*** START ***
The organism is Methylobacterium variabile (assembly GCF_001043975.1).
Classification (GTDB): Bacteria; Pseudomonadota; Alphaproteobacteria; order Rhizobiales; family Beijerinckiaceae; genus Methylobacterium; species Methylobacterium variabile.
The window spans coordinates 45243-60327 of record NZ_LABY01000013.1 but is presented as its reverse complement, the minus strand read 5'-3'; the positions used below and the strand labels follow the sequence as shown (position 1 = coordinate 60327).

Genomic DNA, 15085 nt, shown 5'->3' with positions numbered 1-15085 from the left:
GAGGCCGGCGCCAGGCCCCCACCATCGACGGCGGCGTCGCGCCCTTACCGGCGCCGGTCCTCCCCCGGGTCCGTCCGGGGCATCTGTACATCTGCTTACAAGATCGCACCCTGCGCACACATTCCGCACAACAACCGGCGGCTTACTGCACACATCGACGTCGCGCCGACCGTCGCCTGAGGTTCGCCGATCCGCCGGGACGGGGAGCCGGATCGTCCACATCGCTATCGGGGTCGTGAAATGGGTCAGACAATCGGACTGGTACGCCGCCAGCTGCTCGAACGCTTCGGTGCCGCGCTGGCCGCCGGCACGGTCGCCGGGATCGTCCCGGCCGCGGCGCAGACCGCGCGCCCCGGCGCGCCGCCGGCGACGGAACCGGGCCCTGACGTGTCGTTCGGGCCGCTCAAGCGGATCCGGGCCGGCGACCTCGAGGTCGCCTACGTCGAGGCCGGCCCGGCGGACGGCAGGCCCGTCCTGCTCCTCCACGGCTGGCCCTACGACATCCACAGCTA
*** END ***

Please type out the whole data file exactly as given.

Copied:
The organism is Methylobacterium variabile (assembly GCF_001043975.1).
Classification (GTDB): Bacteria; Pseudomonadota; Alphaproteobacteria; order Rhizobiales; family Beijerinckiaceae; genus Methylobacterium; species Methylobacterium variabile.
The window spans coordinates 45243-60327 of record NZ_LABY01000013.1 but is presented as its reverse complement, the minus strand read 5'-3'; the positions used below and the strand labels follow the sequence as shown (position 1 = coordinate 60327).

Genomic DNA, 15085 nt, shown 5'->3' with positions numbered 1-15085 from the left:
GAGGCCGGCGCCAGGCCCCCACCATCGACGGCGGCGTCGCGCCCTTACCGGCGCCGGTCCTCCCCCGGGTCCGTCCGGGGCATCTGTACATCTGCTTACAAGATCGCACCCTGCGCACACATTCCGCACAACAACCGGCGGCTTACTGCACACATCGACGTCGCGCCGACCGTCGCCTGAGGTTCGCCGATCCGCCGGGACGGGGAGCCGGATCGTCCACATCGCTATCGGGGTCGTGAAATGGGTCAGACAATCGGACTGGTACGCCGCCAGCTGCTCGAACGCTTCGGTGCCGCGCTGGCCGCCGGCACGGTCGCCGGGATCGTCCCGGCCGCGGCGCAGACCGCGCGCCCCGGCGCGCCGCCGGCGACGGAACCGGGCCCTGACGTGTCGTTCGGGCCGCTCAAGCGGATCCGGGCCGGCGACCTCGAGGTCGCCTACGTCGAGGCCGGCCCGGCGGACGGCAGGCCCGTCCTGCTCCTCCACGGCTGGCCCTACGACATCCACAGCTA